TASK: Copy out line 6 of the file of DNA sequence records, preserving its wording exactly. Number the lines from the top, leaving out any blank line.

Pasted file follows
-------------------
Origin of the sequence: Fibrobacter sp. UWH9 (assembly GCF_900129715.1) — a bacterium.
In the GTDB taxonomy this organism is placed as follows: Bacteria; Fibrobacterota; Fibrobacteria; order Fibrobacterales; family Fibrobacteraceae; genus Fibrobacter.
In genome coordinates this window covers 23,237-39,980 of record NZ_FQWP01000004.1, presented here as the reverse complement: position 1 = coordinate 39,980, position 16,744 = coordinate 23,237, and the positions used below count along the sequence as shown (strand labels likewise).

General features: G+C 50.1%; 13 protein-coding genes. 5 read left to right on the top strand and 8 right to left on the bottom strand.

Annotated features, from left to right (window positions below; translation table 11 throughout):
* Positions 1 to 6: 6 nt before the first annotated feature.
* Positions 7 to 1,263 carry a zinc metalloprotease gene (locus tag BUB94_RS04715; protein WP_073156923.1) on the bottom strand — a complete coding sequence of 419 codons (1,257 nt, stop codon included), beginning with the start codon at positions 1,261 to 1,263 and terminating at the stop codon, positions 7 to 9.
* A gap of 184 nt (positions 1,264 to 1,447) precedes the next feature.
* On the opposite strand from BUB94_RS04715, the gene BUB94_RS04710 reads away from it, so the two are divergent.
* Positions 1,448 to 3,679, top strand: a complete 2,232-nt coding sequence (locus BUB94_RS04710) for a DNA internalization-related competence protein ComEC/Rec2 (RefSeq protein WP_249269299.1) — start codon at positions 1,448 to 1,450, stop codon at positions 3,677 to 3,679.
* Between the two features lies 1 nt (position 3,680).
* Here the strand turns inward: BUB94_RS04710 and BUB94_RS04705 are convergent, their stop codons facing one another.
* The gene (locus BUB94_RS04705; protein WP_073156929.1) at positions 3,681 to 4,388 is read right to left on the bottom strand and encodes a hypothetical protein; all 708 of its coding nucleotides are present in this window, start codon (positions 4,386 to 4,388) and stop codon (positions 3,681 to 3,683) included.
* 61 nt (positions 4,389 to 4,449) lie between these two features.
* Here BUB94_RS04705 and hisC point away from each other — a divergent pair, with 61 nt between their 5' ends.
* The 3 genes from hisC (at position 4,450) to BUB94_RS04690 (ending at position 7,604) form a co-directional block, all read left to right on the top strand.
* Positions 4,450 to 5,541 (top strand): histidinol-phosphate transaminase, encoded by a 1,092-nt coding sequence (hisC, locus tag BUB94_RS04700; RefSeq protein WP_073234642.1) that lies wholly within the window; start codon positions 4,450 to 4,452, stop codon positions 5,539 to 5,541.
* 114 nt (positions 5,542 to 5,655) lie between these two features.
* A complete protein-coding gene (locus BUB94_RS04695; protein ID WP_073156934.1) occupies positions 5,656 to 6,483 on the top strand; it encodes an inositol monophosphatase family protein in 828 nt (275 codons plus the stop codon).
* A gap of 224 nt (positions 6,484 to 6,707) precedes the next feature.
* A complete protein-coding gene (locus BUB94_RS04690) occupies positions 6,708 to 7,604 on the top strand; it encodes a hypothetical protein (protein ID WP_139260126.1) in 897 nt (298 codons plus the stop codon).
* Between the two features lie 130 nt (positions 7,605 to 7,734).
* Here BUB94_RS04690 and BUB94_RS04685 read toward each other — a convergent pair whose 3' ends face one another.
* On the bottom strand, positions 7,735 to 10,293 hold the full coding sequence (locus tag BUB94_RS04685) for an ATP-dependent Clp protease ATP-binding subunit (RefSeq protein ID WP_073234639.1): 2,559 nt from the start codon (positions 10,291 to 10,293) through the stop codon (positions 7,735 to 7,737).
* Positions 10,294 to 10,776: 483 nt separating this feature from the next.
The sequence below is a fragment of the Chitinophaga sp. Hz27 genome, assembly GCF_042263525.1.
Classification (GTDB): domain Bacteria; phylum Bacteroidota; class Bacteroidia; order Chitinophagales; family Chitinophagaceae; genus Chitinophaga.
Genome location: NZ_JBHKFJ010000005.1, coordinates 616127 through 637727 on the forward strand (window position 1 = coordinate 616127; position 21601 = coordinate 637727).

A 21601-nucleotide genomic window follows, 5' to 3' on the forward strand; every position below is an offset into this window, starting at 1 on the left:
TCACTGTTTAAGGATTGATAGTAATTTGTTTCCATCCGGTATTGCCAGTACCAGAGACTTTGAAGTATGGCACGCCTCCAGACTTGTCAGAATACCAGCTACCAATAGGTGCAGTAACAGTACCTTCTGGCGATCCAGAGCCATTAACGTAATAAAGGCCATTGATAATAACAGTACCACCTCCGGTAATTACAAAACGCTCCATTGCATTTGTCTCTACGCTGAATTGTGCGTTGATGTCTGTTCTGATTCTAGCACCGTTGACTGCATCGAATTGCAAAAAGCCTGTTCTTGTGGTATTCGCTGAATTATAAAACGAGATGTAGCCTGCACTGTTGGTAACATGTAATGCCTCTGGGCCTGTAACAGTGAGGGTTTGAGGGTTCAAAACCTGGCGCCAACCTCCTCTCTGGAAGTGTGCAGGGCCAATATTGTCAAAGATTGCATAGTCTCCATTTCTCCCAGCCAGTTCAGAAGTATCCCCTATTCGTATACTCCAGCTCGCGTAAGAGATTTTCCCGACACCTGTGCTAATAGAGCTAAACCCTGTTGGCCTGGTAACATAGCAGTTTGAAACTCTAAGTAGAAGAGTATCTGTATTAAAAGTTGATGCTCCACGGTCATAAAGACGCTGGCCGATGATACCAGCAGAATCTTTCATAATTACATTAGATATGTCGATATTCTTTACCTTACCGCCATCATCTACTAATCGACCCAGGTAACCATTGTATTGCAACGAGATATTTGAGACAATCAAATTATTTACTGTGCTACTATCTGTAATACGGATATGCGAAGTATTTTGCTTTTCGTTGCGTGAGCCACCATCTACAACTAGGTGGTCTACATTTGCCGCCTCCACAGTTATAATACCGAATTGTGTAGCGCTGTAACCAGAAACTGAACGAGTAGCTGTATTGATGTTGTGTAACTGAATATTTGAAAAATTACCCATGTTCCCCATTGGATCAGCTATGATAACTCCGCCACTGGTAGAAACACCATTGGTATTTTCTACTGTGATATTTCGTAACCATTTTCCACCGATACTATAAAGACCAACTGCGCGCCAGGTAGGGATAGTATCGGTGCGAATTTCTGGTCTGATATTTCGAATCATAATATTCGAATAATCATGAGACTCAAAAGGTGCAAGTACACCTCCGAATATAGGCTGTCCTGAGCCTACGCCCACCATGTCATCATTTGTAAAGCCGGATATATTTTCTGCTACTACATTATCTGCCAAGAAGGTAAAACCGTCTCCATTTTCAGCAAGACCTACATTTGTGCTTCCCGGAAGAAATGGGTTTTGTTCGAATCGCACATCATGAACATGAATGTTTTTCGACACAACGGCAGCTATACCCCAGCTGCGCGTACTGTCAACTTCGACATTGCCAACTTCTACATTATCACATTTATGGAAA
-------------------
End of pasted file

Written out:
* Positions 1 to 6: 6 nt before the first annotated feature.